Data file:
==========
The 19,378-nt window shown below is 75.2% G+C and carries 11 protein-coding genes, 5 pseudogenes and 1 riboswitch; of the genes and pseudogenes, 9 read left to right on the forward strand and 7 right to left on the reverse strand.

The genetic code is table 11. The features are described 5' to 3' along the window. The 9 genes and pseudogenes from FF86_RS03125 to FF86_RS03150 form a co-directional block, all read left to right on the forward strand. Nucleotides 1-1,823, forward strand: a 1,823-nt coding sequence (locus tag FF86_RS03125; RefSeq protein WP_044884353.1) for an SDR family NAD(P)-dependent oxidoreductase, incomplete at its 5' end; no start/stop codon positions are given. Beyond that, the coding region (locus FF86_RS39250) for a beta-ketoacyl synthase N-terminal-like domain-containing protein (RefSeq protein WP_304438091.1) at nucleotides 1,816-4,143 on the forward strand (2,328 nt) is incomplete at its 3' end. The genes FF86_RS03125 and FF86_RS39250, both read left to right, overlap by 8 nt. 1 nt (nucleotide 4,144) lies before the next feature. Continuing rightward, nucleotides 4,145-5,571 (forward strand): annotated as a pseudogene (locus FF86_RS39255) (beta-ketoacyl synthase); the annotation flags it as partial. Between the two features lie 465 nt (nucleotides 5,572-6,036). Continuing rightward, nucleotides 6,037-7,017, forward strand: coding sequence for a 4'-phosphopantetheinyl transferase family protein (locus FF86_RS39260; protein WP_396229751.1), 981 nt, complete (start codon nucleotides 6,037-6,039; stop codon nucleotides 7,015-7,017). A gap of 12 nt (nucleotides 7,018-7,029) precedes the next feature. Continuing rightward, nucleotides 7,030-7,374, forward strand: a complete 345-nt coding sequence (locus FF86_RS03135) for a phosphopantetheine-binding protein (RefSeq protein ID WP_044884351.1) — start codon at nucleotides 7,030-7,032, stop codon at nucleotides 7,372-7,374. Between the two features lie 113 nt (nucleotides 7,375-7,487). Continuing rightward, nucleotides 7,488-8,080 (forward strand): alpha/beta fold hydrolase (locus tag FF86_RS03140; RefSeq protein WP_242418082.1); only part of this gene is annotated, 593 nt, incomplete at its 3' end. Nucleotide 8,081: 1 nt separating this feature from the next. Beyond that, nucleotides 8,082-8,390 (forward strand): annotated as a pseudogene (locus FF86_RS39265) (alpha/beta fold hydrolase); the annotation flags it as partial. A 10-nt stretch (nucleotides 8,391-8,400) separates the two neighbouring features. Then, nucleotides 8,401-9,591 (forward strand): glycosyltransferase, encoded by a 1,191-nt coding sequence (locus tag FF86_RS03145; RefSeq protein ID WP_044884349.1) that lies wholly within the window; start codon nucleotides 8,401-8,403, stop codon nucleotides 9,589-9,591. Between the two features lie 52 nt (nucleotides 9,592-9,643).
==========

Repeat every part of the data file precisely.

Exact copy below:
The 19,378-nt window shown below is 75.2% G+C and carries 11 protein-coding genes, 5 pseudogenes and 1 riboswitch; of the genes and pseudogenes, 9 read left to right on the forward strand and 7 right to left on the reverse strand.

The genetic code is table 11. The features are described 5' to 3' along the window. The 9 genes and pseudogenes from FF86_RS03125 to FF86_RS03150 form a co-directional block, all read left to right on the forward strand. Nucleotides 1-1,823, forward strand: a 1,823-nt coding sequence (locus tag FF86_RS03125; RefSeq protein WP_044884353.1) for an SDR family NAD(P)-dependent oxidoreductase, incomplete at its 5' end; no start/stop codon positions are given. Beyond that, the coding region (locus FF86_RS39250) for a beta-ketoacyl synthase N-terminal-like domain-containing protein (RefSeq protein WP_304438091.1) at nucleotides 1,816-4,143 on the forward strand (2,328 nt) is incomplete at its 3' end. The genes FF86_RS03125 and FF86_RS39250, both read left to right, overlap by 8 nt. 1 nt (nucleotide 4,144) lies before the next feature. Continuing rightward, nucleotides 4,145-5,571 (forward strand): annotated as a pseudogene (locus FF86_RS39255) (beta-ketoacyl synthase); the annotation flags it as partial. Between the two features lie 465 nt (nucleotides 5,572-6,036). Continuing rightward, nucleotides 6,037-7,017, forward strand: coding sequence for a 4'-phosphopantetheinyl transferase family protein (locus FF86_RS39260; protein WP_396229751.1), 981 nt, complete (start codon nucleotides 6,037-6,039; stop codon nucleotides 7,015-7,017). A gap of 12 nt (nucleotides 7,018-7,029) precedes the next feature. Continuing rightward, nucleotides 7,030-7,374, forward strand: a complete 345-nt coding sequence (locus FF86_RS03135) for a phosphopantetheine-binding protein (RefSeq protein ID WP_044884351.1) — start codon at nucleotides 7,030-7,032, stop codon at nucleotides 7,372-7,374. Between the two features lie 113 nt (nucleotides 7,375-7,487). Continuing rightward, nucleotides 7,488-8,080 (forward strand): alpha/beta fold hydrolase (locus tag FF86_RS03140; RefSeq protein WP_242418082.1); only part of this gene is annotated, 593 nt, incomplete at its 3' end. Nucleotide 8,081: 1 nt separating this feature from the next. Beyond that, nucleotides 8,082-8,390 (forward strand): annotated as a pseudogene (locus FF86_RS39265) (alpha/beta fold hydrolase); the annotation flags it as partial. A 10-nt stretch (nucleotides 8,391-8,400) separates the two neighbouring features. Then, nucleotides 8,401-9,591 (forward strand): glycosyltransferase, encoded by a 1,191-nt coding sequence (locus tag FF86_RS03145; RefSeq protein ID WP_044884349.1) that lies wholly within the window; start codon nucleotides 8,401-8,403, stop codon nucleotides 9,589-9,591. Between the two features lie 52 nt (nucleotides 9,592-9,643).